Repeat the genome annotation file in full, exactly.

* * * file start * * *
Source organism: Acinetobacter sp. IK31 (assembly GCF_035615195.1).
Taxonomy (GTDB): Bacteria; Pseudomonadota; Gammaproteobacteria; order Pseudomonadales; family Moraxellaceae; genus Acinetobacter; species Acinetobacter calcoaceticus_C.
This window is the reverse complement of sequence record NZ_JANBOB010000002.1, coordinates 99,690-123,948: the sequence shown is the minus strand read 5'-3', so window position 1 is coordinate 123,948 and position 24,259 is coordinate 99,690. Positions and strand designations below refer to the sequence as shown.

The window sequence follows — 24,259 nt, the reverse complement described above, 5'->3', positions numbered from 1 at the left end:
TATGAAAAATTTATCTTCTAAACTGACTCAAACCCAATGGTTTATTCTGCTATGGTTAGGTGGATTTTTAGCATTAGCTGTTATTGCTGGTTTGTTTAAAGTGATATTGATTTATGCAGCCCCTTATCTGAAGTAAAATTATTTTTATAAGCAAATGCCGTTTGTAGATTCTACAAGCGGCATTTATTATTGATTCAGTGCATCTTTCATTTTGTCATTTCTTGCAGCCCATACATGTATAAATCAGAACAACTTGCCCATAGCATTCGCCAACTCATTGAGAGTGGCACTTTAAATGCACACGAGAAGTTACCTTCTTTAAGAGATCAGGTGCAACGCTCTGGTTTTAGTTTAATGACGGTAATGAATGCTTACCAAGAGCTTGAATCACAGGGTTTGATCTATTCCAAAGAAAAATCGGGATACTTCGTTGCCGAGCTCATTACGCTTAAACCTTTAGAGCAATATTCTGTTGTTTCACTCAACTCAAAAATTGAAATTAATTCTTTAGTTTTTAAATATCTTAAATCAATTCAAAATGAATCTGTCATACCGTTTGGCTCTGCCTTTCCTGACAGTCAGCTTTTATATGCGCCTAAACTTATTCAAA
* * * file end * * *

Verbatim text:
Source organism: Acinetobacter sp. IK31 (assembly GCF_035615195.1).
Taxonomy (GTDB): Bacteria; Pseudomonadota; Gammaproteobacteria; order Pseudomonadales; family Moraxellaceae; genus Acinetobacter; species Acinetobacter calcoaceticus_C.
This window is the reverse complement of sequence record NZ_JANBOB010000002.1, coordinates 99,690-123,948: the sequence shown is the minus strand read 5'-3', so window position 1 is coordinate 123,948 and position 24,259 is coordinate 99,690. Positions and strand designations below refer to the sequence as shown.

The window sequence follows — 24,259 nt, the reverse complement described above, 5'->3', positions numbered from 1 at the left end:
TATGAAAAATTTATCTTCTAAACTGACTCAAACCCAATGGTTTATTCTGCTATGGTTAGGTGGATTTTTAGCATTAGCTGTTATTGCTGGTTTGTTTAAAGTGATATTGATTTATGCAGCCCCTTATCTGAAGTAAAATTATTTTTATAAGCAAATGCCGTTTGTAGATTCTACAAGCGGCATTTATTATTGATTCAGTGCATCTTTCATTTTGTCATTTCTTGCAGCCCATACATGTATAAATCAGAACAACTTGCCCATAGCATTCGCCAACTCATTGAGAGTGGCACTTTAAATGCACACGAGAAGTTACCTTCTTTAAGAGATCAGGTGCAACGCTCTGGTTTTAGTTTAATGACGGTAATGAATGCTTACCAAGAGCTTGAATCACAGGGTTTGATCTATTCCAAAGAAAAATCGGGATACTTCGTTGCCGAGCTCATTACGCTTAAACCTTTAGAGCAATATTCTGTTGTTTCACTCAACTCAAAAATTGAAATTAATTCTTTAGTTTTTAAATATCTTAAATCAATTCAAAATGAATCTGTCATACCGTTTGGCTCTGCCTTTCCTGACAGTCAGCTTTTATATGCGCCTAAACTTATTCAAA